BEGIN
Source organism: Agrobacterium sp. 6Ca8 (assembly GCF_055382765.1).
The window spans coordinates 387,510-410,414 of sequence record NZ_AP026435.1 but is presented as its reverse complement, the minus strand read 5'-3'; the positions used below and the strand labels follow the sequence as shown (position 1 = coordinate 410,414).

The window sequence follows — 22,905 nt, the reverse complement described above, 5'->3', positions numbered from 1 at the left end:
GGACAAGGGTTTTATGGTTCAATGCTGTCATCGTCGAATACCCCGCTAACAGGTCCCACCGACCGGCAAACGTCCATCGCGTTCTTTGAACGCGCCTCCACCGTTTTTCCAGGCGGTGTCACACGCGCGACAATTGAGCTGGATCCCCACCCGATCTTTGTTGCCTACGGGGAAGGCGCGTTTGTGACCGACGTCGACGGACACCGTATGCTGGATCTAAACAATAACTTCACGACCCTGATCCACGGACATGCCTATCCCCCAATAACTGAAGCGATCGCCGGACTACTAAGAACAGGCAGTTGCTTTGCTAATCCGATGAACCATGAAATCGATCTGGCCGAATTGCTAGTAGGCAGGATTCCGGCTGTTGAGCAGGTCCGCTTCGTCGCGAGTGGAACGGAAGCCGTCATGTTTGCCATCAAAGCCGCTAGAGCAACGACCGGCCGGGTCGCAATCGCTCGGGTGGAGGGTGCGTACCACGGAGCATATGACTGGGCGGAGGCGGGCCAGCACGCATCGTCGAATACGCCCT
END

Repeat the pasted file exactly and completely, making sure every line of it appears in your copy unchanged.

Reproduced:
Source organism: Agrobacterium sp. 6Ca8 (assembly GCF_055382765.1).
The window spans coordinates 387,510-410,414 of sequence record NZ_AP026435.1 but is presented as its reverse complement, the minus strand read 5'-3'; the positions used below and the strand labels follow the sequence as shown (position 1 = coordinate 410,414).

The window sequence follows — 22,905 nt, the reverse complement described above, 5'->3', positions numbered from 1 at the left end:
GGACAAGGGTTTTATGGTTCAATGCTGTCATCGTCGAATACCCCGCTAACAGGTCCCACCGACCGGCAAACGTCCATCGCGTTCTTTGAACGCGCCTCCACCGTTTTTCCAGGCGGTGTCACACGCGCGACAATTGAGCTGGATCCCCACCCGATCTTTGTTGCCTACGGGGAAGGCGCGTTTGTGACCGACGTCGACGGACACCGTATGCTGGATCTAAACAATAACTTCACGACCCTGATCCACGGACATGCCTATCCCCCAATAACTGAAGCGATCGCCGGACTACTAAGAACAGGCAGTTGCTTTGCTAATCCGATGAACCATGAAATCGATCTGGCCGAATTGCTAGTAGGCAGGATTCCGGCTGTTGAGCAGGTCCGCTTCGTCGCGAGTGGAACGGAAGCCGTCATGTTTGCCATCAAAGCCGCTAGAGCAACGACCGGCCGGGTCGCAATCGCTCGGGTGGAGGGTGCGTACCACGGAGCATATGACTGGGCGGAGGCGGGCCAGCACGCATCGTCGAATACGCCCT